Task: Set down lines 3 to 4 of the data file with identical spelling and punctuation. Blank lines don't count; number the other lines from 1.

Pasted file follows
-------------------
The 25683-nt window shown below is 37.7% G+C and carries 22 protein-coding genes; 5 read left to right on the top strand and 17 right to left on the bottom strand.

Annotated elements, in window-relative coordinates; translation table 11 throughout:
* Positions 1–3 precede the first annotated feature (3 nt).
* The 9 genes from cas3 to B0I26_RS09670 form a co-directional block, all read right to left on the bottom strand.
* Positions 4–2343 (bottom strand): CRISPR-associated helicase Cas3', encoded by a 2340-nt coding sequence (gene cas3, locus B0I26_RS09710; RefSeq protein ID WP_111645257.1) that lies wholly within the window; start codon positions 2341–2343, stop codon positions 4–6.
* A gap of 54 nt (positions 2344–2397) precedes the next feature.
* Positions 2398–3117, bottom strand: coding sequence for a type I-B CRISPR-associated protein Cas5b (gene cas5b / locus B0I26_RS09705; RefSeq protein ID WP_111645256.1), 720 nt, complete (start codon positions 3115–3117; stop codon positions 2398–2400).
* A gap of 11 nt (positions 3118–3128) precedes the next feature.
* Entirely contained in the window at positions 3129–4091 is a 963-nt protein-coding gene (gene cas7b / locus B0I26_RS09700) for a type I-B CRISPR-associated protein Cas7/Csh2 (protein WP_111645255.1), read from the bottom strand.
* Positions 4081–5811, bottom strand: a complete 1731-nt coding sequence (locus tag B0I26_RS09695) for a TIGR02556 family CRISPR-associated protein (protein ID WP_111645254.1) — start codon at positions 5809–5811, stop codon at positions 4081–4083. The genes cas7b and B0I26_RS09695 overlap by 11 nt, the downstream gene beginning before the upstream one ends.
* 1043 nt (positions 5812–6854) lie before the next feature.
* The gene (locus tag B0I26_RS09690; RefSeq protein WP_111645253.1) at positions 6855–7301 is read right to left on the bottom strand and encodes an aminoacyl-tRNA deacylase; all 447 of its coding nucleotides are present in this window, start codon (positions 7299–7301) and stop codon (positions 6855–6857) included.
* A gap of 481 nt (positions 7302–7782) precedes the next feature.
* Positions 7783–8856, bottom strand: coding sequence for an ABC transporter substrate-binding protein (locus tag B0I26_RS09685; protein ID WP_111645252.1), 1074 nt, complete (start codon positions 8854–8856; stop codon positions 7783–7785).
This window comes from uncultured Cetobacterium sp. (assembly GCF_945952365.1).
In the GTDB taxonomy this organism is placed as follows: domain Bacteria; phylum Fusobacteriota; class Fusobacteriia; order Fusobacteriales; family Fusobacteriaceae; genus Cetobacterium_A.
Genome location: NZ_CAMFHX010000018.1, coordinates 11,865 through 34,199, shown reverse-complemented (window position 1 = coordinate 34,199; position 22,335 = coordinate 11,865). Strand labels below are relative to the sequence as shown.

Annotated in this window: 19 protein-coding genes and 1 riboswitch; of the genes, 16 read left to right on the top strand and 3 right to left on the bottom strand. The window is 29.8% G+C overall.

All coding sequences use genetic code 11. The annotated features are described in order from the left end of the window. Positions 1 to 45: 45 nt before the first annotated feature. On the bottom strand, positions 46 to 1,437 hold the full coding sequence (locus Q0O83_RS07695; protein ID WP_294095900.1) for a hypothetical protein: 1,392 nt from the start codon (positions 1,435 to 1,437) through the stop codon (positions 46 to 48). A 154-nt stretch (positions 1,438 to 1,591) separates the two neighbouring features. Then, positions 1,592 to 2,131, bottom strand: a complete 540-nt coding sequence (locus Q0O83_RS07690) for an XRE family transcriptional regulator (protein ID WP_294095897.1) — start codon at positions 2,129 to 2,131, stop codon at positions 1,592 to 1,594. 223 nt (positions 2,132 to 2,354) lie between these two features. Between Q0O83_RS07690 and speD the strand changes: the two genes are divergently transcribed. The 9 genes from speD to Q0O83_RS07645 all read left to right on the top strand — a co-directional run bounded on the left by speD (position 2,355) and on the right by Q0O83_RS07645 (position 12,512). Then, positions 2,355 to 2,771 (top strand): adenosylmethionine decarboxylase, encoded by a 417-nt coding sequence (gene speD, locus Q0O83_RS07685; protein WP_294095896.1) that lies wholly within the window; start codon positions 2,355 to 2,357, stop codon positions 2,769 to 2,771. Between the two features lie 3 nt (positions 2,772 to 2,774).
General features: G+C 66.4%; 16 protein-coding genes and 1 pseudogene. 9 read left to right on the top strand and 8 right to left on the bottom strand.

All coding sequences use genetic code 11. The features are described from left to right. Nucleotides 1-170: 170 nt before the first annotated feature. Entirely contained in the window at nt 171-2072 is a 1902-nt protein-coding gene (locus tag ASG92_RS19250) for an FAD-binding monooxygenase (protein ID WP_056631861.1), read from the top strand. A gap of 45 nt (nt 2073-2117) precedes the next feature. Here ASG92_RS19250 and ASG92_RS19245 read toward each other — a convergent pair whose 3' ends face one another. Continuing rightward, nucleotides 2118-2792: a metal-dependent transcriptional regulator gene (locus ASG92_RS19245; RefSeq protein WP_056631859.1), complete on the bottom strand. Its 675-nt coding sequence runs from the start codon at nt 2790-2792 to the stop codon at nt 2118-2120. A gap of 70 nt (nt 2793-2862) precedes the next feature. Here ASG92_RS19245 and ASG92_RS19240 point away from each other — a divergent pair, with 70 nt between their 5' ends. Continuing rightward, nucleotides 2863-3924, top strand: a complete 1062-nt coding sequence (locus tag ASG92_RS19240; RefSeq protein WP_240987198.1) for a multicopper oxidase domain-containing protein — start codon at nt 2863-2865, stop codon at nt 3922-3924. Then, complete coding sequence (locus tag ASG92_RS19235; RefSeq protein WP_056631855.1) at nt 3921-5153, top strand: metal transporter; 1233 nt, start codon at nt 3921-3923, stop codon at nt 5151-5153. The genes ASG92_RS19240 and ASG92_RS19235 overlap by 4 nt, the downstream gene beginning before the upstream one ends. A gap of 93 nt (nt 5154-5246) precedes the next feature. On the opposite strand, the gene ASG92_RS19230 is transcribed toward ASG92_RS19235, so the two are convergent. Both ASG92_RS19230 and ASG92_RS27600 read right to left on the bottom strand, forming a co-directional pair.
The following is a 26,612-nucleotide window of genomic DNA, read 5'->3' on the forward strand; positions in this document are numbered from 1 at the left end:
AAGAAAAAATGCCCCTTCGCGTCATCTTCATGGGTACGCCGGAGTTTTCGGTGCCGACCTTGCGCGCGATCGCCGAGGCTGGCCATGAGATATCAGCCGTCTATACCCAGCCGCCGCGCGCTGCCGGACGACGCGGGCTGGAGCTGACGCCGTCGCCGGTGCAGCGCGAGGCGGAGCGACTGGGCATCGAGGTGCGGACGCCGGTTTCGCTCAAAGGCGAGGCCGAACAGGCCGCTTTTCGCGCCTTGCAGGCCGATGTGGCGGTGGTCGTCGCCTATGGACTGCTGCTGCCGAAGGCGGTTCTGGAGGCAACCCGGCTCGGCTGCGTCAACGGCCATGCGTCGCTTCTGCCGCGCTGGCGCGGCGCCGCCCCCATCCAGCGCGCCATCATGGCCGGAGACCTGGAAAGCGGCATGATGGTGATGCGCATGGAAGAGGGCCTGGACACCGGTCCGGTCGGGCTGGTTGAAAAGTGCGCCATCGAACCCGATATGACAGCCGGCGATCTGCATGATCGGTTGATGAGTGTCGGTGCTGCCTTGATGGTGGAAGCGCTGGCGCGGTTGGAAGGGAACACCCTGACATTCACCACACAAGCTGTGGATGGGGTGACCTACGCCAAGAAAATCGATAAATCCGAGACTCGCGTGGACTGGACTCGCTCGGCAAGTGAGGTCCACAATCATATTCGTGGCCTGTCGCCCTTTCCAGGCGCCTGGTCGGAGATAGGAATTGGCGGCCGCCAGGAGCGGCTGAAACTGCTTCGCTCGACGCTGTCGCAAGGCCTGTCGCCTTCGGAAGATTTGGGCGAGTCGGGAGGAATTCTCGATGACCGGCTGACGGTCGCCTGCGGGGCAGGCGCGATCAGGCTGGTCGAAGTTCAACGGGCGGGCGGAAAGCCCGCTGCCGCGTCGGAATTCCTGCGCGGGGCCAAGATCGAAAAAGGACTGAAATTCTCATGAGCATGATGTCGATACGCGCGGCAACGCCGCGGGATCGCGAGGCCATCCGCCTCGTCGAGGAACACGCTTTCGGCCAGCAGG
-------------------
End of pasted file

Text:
* Positions 1–3 precede the first annotated feature (3 nt).
* The 9 genes from cas3 to B0I26_RS09670 form a co-directional block, all read right to left on the bottom strand.